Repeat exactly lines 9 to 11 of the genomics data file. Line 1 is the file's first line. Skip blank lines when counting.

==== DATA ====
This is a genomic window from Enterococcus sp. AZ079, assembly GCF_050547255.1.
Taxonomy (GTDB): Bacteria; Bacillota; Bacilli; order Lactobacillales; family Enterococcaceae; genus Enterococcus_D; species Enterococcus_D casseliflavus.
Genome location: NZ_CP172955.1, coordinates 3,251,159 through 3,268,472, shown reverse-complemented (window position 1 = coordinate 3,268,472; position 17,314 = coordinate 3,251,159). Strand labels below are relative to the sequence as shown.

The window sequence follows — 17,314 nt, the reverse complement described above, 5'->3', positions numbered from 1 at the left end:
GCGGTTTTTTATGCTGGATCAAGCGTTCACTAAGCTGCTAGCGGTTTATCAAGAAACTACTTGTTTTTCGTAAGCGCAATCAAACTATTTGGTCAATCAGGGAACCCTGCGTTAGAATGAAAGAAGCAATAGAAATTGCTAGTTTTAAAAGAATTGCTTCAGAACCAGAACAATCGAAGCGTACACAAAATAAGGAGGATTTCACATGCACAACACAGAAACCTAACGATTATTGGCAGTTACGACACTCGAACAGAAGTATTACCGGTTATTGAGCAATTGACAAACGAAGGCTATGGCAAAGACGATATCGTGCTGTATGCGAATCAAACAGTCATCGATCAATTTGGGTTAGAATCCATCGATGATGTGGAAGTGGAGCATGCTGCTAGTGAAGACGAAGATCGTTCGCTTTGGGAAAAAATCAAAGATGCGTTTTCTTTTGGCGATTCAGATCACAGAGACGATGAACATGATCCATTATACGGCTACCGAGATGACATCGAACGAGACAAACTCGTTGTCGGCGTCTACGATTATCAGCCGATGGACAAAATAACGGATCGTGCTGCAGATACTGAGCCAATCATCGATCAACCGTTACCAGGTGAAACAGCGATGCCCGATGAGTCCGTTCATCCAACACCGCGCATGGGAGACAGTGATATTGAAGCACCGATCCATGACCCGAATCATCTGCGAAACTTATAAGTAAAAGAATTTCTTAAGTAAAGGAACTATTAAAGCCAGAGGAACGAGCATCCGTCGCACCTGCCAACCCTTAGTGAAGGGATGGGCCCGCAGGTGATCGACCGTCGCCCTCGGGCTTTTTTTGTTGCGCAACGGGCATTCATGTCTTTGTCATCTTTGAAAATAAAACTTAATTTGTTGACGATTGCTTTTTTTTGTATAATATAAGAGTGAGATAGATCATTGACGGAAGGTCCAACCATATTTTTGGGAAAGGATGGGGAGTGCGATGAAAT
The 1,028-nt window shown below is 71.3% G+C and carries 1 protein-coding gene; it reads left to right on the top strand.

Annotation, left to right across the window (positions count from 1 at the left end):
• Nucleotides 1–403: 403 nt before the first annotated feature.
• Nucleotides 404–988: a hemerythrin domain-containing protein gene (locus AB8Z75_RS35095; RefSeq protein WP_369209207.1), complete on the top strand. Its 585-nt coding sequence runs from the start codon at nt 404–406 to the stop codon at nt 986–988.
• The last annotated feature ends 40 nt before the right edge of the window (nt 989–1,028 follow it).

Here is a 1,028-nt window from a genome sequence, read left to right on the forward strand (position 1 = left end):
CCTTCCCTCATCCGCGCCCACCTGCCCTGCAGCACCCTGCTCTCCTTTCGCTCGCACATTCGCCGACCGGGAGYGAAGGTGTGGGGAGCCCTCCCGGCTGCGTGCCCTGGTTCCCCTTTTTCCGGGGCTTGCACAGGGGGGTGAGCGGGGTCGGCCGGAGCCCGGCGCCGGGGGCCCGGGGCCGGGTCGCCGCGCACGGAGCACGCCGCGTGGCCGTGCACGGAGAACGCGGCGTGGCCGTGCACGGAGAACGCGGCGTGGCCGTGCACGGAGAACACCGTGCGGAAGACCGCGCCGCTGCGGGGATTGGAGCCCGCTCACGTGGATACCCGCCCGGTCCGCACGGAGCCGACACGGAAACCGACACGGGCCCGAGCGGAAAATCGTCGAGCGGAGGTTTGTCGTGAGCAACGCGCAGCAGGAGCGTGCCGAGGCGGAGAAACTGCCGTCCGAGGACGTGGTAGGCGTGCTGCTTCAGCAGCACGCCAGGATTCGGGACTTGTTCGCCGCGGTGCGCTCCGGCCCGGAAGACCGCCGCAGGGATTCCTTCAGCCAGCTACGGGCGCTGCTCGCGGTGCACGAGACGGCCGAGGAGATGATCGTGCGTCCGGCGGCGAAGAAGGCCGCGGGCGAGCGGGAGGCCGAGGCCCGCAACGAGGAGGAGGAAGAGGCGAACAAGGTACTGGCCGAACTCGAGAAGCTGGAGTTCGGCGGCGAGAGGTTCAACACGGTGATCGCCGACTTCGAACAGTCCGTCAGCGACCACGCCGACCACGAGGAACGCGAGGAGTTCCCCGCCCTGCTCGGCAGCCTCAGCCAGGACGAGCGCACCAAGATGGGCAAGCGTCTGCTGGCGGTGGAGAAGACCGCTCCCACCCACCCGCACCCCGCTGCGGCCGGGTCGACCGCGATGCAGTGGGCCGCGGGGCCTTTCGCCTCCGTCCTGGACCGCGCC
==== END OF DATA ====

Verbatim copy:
• Nucleotides 404–988: a hemerythrin domain-containing protein gene (locus AB8Z75_RS35095; RefSeq protein WP_369209207.1), complete on the top strand. Its 585-nt coding sequence runs from the start codon at nt 404–406 to the stop codon at nt 986–988.
• The last annotated feature ends 40 nt before the right edge of the window (nt 989–1,028 follow it).

Here is a 1,028-nt window from a genome sequence, read left to right on the forward strand (position 1 = left end):